South African universities are partly to blame for a lack of innovation in different industries, Science and Technology Minister Naledi Pandor said.
“Our research and development surveys show that too little local business research and development is conducted in our universities,” she said at a Higher Education SA research and innovation conference in Pretoria. “Universities have not embraced business here as they have in other countries. Professors do not see themselves as investors in startups and supervisors of application development.”
A comparison was made to the United States, where research universities were large contributors of ideas leading to industrial innovation. Pandor said universities continued to focus on producing talent rather than technology.
“We have to recognise that we have failed to diversify or capitalise on local knowledge generation, and this is despite considerable expertise in sectoral systems of innovation such as mining, pulp and paper, viticulture, chemicals and telemetry.”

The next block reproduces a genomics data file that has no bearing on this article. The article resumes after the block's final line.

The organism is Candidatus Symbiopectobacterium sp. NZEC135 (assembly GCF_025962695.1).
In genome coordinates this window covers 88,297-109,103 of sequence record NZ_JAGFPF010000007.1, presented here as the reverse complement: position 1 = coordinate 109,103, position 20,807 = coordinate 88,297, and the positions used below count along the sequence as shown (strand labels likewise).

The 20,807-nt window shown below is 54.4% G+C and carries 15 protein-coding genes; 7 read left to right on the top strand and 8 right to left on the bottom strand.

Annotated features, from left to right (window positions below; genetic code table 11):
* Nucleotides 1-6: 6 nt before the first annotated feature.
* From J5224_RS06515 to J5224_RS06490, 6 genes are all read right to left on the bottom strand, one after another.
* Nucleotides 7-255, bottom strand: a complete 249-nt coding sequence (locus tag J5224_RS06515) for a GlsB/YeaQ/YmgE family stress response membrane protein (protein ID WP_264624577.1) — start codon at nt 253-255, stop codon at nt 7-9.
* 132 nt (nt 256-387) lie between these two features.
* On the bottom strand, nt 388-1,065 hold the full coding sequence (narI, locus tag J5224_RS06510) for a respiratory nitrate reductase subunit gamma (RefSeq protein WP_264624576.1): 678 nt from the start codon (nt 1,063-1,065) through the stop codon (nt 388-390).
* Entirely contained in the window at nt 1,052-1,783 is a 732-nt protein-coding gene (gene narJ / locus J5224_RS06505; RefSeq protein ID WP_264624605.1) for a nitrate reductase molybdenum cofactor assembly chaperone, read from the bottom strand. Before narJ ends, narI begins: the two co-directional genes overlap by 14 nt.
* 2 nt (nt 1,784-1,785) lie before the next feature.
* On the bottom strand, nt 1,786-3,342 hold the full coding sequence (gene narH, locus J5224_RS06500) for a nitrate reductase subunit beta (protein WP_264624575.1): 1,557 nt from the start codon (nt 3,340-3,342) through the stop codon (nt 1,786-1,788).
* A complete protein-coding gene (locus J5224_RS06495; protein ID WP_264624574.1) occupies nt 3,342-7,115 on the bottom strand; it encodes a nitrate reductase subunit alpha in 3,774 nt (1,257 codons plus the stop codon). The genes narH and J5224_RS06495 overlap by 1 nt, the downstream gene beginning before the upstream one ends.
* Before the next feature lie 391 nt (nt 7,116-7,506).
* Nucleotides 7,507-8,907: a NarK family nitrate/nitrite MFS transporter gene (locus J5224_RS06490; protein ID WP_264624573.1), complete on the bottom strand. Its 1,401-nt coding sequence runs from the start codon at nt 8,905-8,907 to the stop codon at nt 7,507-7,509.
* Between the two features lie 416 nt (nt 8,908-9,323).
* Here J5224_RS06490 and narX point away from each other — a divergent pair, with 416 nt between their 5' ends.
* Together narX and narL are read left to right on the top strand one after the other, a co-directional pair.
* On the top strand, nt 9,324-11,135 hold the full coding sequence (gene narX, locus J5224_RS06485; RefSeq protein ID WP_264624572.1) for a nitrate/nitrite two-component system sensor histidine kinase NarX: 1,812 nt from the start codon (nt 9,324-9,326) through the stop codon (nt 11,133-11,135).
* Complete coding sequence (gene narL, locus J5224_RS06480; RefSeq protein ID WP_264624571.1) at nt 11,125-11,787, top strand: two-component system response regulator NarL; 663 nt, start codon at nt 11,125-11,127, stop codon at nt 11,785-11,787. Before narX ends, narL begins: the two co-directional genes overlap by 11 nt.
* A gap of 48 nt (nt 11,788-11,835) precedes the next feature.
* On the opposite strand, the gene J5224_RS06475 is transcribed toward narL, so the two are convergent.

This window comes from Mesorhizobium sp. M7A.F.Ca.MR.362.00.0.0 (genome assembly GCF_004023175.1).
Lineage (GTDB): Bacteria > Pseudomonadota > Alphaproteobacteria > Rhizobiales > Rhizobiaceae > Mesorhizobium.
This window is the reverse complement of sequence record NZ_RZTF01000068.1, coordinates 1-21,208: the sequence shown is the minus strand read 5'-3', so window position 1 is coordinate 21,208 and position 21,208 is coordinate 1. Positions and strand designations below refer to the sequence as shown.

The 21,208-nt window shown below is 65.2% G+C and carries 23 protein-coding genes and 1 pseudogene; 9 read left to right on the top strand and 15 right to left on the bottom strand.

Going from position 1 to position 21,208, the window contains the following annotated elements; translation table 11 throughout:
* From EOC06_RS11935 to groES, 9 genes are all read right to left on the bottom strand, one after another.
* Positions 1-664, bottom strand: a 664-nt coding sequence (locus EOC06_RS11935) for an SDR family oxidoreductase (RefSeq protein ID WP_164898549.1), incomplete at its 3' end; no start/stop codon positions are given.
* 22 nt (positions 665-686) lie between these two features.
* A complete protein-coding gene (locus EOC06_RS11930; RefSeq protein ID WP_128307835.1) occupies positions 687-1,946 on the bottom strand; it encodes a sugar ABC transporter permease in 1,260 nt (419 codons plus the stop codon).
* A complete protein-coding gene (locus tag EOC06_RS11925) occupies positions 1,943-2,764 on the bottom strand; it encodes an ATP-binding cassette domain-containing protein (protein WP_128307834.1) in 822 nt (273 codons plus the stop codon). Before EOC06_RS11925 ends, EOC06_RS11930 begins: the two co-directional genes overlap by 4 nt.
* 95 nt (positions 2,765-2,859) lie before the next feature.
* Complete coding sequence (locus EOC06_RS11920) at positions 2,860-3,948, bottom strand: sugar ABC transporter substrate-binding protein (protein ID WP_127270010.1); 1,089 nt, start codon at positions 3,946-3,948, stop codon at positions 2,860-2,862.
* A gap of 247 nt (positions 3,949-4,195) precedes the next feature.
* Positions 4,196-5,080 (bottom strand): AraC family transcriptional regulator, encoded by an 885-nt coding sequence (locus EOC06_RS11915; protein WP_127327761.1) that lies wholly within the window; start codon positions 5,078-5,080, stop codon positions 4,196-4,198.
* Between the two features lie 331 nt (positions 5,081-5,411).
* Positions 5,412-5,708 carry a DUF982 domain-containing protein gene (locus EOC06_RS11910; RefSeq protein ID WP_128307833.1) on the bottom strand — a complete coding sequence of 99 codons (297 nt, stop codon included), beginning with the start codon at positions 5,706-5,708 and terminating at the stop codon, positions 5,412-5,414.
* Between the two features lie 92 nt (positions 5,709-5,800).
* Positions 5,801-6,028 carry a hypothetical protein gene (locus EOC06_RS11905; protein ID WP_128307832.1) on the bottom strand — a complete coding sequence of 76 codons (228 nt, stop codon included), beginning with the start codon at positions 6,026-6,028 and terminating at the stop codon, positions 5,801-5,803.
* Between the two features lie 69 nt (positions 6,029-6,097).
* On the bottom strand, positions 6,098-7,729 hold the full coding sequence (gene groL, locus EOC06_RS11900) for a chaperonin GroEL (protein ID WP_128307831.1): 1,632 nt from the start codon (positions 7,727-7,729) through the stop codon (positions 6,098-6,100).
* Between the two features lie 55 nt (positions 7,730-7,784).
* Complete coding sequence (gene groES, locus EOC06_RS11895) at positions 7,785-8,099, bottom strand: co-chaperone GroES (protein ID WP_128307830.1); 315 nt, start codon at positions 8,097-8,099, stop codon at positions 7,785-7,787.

Pandor said emerging scholars and scientists should be encouraged to develop their ideas as they were not frightened of taking risks or of failure. “Innovation is about turning new ideas into profitable businesses”.
From a business perspective, the government was encouraging innovation through a tax incentive for research and development.
Pandor said the scheme had not drawn in numbers, largely because of “bureaucratic requirements”, which were changed this year to make tax claims simpler. The government would draw up three plans to bring together universities, businesses and social innovation.